BioWare’s Greg Zeschuk has revealed that there are quite a few writers on the teams for Mass Effect and Dragon Age, and because of this, the teams are able to not only create rich lore for the games, but memorable moments as well.
Speaking with Gamasutra, Zeschuk said that there are bout “three or four writers” for each team with one lead out of the bunch spending the first year creating all the back story elements.
“[We’re] a company with really prolific writers and folks that can pound it out, so there’s a lot of info,” he said. “We will figure out what we want to use, we’ll strip some of it down, put it in, say, the books in Dragon Age or whatever. What’s really amazing about those, I think for our games, it’s an essential ingredient to make it all whole together, because we’re creating not just the game but the world the game is in.
“If we’re effective in creating the world, making it believable and everything makes sense and it’s well-rounded, then we get to reuse that potentially indefinitely — forever. And I think that’s where the value comes in.
“After the trilogy of Mass, there will be other Mass stuff, but now we’ve got this fertile ground to plant it in. So, it is a huge endeavor, but it’s something that we think that if we didn’t do it, it just would not be any good”.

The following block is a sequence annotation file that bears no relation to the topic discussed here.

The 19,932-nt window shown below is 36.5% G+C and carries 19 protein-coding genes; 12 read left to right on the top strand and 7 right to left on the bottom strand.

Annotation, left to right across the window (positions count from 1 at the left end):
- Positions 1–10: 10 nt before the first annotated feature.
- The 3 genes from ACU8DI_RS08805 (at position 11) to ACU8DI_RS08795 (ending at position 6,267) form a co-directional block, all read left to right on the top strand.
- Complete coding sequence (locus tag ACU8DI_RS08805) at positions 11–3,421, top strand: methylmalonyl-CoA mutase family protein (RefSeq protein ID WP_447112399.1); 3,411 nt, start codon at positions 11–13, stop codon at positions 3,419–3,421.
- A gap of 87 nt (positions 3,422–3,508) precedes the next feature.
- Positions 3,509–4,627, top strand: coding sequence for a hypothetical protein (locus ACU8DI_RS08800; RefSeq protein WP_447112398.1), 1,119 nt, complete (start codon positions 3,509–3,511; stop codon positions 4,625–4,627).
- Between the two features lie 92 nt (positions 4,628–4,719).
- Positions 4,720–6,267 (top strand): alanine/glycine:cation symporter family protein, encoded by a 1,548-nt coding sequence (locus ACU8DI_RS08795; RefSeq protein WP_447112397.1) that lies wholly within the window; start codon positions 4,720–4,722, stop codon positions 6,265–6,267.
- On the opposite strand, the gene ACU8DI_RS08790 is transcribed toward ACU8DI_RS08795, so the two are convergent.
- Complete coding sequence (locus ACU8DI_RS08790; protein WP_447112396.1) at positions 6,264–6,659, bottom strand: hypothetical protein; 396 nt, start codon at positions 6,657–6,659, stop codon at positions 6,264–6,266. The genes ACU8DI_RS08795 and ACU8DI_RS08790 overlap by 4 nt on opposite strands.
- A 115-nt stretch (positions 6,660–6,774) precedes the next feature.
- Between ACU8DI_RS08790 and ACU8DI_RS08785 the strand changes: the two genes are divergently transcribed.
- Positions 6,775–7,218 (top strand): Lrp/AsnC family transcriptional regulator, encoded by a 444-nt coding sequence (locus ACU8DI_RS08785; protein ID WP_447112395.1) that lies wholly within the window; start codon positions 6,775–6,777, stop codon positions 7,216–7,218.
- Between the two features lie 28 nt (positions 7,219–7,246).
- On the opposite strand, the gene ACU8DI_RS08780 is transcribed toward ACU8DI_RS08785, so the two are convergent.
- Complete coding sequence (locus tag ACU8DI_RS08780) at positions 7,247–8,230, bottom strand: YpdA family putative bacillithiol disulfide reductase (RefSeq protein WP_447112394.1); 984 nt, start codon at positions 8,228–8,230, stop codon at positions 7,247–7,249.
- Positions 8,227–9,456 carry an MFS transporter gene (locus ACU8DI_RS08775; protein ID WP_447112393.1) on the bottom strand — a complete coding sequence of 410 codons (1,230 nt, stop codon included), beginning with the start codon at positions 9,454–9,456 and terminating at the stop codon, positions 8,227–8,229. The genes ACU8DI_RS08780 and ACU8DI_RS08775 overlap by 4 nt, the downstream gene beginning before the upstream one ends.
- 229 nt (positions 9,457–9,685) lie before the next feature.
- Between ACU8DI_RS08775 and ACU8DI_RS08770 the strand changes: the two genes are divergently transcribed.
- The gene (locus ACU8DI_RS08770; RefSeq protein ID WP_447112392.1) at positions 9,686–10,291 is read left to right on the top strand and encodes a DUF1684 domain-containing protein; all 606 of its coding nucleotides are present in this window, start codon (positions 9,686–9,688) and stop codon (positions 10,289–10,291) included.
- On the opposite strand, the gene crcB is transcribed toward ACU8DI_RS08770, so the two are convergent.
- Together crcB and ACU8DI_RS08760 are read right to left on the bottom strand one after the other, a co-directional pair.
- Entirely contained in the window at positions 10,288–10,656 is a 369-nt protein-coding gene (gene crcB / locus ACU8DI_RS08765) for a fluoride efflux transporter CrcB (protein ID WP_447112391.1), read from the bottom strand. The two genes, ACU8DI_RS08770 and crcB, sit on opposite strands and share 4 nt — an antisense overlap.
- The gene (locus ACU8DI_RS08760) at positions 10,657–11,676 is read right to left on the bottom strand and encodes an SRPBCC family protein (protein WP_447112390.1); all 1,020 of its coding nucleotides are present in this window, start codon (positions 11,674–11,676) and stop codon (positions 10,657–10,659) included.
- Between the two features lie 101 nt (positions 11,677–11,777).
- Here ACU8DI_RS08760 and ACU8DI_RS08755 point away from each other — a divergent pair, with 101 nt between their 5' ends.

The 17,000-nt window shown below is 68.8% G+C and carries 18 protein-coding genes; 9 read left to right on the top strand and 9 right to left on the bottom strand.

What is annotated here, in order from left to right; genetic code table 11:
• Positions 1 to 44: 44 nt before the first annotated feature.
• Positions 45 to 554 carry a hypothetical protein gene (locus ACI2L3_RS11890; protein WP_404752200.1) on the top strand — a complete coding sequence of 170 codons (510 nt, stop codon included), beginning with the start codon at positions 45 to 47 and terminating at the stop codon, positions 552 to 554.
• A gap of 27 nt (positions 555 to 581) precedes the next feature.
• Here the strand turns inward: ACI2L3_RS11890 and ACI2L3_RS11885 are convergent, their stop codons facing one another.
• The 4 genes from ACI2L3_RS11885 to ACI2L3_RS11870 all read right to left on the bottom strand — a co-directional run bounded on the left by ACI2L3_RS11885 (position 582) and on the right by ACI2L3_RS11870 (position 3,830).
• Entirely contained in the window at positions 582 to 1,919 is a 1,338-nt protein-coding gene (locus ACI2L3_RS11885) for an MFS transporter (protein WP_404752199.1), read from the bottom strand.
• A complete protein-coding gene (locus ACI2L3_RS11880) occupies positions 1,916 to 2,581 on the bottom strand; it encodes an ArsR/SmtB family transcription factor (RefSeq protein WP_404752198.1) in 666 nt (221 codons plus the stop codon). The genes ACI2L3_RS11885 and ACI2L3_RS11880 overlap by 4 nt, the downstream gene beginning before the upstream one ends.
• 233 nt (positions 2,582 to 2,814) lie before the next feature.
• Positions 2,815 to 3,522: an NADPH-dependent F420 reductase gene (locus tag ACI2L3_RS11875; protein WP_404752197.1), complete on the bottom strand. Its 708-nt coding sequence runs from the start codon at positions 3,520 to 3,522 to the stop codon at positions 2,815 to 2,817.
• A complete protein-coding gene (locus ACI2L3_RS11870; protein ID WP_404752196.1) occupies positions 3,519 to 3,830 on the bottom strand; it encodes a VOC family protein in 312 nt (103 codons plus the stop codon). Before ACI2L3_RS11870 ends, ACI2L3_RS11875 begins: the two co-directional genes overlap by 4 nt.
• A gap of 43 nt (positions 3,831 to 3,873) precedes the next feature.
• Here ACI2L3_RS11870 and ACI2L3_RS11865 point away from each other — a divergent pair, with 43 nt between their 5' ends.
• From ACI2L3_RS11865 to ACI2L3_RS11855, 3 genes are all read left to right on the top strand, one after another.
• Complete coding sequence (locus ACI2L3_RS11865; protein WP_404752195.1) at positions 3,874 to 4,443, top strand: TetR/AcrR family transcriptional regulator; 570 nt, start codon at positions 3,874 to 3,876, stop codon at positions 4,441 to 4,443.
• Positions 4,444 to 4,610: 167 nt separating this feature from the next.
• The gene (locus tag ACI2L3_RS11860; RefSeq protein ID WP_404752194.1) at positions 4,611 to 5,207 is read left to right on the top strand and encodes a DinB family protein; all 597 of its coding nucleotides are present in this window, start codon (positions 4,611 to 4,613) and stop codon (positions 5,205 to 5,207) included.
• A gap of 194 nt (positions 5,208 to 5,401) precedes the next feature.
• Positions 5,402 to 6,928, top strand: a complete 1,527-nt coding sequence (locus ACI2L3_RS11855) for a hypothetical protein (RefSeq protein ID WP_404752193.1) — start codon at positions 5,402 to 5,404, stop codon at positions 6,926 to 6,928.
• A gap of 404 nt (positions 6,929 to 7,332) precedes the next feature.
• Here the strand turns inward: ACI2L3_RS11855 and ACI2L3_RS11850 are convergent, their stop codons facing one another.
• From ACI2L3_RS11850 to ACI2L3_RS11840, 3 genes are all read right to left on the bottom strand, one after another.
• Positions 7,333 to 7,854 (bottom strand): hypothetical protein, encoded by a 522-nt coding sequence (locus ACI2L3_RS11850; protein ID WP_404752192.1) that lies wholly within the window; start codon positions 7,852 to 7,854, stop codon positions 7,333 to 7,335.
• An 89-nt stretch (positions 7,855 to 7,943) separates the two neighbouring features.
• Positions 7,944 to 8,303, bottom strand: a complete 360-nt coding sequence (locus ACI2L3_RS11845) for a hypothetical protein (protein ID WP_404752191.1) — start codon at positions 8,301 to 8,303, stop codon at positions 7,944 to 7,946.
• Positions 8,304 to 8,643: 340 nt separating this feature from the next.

With creating a story also comes creating the gameplay to go along with it. Because of this, there are different areas of the game that involve immersing the player in the story, the action, and then the actual roleplaying itself.
For BioWare, there isn’t a basic formula for determining the balance for each type of action the player will be doing in its RPGs, be it combat, diplomacy, exploration, or other gameplay elements.
Instead, it’s more concerned with creating a memorable experience players can relate to and share with others.
“I don’t know if I know the right balance yet,” Zeschuk said. “We’ve explored different balances. We did an experiment years ago and it, during [the period] right after Star Wars: Knights of the Old Republic, and I think James Ohlen, who is the creative director down in Austin, said, ‘Okay, let’s do an experiment. Everyone write down what they think the percentage of time they spend doing traveling, in your inventory, combat, and dialogue.’
“And everyone wrote down the percentage, and then we had someone play it, a bunch of us played it and time it all out, then compared it. It was totally different. You didn’t perceive that, actually, the amount of time you were fighting was way less, but that’s what stuck in your mind. Everyone kind of over-expanded the combat stuff.
“It was interesting. And we didn’t realize how much time we were spending on other things. I think it’s a reflection of memorable moments. I think that’s something where we’ve been focusing a lot of our effort, because those can happen a lot of times in the cinematics. Like the interrupts for Shepard — memorable moments that really stick with the player.
“Those are the things that they remember and emphasize as part of their experience and share with other people”.
Awakening, the latest expansion for Dragon Age: Origins, landed on PC, PS3, and Xbox 360 last month.
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